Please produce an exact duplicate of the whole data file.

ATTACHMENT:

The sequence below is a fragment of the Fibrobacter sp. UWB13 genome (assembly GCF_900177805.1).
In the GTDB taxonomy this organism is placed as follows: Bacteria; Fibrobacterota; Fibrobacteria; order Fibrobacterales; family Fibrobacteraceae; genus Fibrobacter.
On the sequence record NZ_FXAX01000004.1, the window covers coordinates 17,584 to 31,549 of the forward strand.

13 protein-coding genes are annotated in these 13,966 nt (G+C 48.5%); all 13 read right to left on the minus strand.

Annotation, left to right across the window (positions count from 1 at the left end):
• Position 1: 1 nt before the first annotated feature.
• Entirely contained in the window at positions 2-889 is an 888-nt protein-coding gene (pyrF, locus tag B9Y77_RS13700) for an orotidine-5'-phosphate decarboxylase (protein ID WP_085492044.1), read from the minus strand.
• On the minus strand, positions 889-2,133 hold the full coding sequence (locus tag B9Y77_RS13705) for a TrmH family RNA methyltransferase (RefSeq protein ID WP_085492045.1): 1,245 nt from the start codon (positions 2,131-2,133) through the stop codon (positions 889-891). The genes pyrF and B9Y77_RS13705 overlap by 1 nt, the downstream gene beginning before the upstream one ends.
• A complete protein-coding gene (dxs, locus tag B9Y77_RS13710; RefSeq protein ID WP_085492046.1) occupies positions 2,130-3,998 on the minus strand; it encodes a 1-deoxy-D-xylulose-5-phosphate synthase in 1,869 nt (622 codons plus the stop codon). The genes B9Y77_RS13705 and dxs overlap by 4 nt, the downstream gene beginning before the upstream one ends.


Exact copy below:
The sequence below is a fragment of the Fibrobacter sp. UWB13 genome (assembly GCF_900177805.1).
In the GTDB taxonomy this organism is placed as follows: Bacteria; Fibrobacterota; Fibrobacteria; order Fibrobacterales; family Fibrobacteraceae; genus Fibrobacter.
On the sequence record NZ_FXAX01000004.1, the window covers coordinates 17,584 to 31,549 of the forward strand.

13 protein-coding genes are annotated in these 13,966 nt (G+C 48.5%); all 13 read right to left on the minus strand.

Annotation, left to right across the window (positions count from 1 at the left end):
• Position 1: 1 nt before the first annotated feature.
• Entirely contained in the window at positions 2-889 is an 888-nt protein-coding gene (pyrF, locus tag B9Y77_RS13700) for an orotidine-5'-phosphate decarboxylase (protein ID WP_085492044.1), read from the minus strand.
• On the minus strand, positions 889-2,133 hold the full coding sequence (locus tag B9Y77_RS13705) for a TrmH family RNA methyltransferase (RefSeq protein ID WP_085492045.1): 1,245 nt from the start codon (positions 2,131-2,133) through the stop codon (positions 889-891). The genes pyrF and B9Y77_RS13705 overlap by 1 nt, the downstream gene beginning before the upstream one ends.
• A complete protein-coding gene (dxs, locus tag B9Y77_RS13710; RefSeq protein ID WP_085492046.1) occupies positions 2,130-3,998 on the minus strand; it encodes a 1-deoxy-D-xylulose-5-phosphate synthase in 1,869 nt (622 codons plus the stop codon). The genes B9Y77_RS13705 and dxs overlap by 4 nt, the downstream gene beginning before the upstream one ends.